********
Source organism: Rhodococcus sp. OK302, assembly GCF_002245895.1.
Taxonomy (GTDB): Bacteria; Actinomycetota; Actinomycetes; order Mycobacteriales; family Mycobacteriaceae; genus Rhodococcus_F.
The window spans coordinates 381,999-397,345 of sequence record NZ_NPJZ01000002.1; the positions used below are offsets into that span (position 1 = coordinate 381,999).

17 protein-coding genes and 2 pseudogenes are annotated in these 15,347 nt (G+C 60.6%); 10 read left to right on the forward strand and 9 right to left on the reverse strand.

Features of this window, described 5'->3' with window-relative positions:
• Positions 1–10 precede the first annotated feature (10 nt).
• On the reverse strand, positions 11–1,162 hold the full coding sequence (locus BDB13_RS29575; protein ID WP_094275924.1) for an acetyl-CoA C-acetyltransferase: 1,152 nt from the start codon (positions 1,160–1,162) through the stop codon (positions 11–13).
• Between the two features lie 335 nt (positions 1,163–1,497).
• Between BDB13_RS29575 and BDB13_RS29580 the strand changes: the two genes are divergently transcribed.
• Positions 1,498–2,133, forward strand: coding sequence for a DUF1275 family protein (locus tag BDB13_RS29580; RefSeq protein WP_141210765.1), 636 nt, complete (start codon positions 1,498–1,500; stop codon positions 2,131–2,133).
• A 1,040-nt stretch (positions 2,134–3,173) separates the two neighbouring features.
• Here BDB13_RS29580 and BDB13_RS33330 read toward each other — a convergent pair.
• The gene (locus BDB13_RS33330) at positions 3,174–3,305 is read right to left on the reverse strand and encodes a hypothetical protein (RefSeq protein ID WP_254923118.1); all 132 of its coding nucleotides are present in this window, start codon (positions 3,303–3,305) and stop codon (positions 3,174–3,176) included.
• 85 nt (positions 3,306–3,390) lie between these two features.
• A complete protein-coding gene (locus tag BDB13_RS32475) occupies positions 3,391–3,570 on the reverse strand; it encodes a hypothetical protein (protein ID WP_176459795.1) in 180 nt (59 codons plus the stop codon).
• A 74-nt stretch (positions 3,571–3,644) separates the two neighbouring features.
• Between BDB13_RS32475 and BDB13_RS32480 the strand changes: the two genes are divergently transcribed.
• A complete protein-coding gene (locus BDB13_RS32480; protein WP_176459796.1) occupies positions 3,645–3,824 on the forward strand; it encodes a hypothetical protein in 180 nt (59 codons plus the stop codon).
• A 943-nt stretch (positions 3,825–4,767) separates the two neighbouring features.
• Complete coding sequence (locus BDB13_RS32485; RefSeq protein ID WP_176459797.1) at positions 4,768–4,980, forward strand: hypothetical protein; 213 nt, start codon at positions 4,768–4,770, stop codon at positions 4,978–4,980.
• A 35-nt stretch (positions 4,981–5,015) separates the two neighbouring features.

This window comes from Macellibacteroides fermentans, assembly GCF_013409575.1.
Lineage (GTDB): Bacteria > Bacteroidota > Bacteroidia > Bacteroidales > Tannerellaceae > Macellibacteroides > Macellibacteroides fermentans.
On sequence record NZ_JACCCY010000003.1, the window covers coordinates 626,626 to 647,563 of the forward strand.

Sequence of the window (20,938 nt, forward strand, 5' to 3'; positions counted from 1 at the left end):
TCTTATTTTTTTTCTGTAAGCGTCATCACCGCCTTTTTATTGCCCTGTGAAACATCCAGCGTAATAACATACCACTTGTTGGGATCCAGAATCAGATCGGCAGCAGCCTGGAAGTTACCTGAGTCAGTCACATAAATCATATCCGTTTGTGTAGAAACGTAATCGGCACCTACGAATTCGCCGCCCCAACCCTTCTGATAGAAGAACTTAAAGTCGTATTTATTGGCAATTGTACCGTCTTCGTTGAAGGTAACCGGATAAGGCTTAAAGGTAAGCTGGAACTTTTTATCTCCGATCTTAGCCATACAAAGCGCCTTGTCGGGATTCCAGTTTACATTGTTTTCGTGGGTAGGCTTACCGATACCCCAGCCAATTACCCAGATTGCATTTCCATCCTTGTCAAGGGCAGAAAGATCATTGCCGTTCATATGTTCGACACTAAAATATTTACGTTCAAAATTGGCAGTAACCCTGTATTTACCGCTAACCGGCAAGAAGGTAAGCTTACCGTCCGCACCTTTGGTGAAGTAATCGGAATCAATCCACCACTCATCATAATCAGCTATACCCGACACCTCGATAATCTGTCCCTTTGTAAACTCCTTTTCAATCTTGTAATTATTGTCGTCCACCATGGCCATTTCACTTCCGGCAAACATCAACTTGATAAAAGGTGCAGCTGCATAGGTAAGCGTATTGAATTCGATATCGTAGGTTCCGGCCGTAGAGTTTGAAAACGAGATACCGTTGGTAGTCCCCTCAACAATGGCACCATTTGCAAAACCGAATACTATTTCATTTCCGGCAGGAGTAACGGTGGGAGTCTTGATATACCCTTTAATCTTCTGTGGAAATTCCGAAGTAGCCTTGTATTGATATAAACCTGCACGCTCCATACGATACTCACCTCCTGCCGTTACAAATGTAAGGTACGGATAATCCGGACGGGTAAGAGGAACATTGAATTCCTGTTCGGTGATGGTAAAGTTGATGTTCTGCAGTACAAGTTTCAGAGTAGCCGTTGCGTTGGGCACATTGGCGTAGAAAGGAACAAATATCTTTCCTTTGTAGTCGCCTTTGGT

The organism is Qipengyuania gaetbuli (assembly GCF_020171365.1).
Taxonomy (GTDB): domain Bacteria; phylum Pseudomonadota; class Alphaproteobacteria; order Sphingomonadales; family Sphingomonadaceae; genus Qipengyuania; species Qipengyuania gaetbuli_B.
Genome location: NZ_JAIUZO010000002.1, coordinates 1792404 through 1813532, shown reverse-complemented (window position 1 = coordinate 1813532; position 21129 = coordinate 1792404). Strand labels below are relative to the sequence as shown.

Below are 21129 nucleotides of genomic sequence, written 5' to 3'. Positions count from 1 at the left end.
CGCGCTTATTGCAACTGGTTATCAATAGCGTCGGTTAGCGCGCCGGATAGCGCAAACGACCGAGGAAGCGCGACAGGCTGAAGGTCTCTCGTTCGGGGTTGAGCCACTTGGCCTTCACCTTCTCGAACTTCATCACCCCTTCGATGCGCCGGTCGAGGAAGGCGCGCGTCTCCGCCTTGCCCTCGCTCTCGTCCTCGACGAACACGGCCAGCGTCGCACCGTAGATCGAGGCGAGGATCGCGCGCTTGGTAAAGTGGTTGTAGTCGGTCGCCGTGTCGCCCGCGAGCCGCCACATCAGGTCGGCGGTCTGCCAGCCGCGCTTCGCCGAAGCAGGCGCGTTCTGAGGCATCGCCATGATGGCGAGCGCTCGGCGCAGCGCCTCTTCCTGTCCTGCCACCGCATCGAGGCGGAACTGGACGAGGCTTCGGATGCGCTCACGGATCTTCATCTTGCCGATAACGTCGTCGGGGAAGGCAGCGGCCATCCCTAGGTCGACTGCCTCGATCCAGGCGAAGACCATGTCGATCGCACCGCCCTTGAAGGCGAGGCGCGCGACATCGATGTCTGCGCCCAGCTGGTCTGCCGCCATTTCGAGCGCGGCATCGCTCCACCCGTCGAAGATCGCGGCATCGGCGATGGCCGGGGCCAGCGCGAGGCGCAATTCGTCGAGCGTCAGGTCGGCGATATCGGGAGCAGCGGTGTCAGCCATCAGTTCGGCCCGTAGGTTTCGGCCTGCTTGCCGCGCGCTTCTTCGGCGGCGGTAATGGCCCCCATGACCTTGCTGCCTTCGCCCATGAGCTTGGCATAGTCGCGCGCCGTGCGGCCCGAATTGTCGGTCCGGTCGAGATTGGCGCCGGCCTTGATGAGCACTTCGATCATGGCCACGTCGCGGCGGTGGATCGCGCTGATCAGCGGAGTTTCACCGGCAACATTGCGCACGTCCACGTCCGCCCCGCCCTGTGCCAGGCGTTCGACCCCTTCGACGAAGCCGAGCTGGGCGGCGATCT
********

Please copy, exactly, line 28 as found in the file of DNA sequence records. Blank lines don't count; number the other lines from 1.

Taxonomy (GTDB): domain Bacteria; phylum Pseudomonadota; class Alphaproteobacteria; order Sphingomonadales; family Sphingomonadaceae; genus Qipengyuania; species Qipengyuania gaetbuli_B.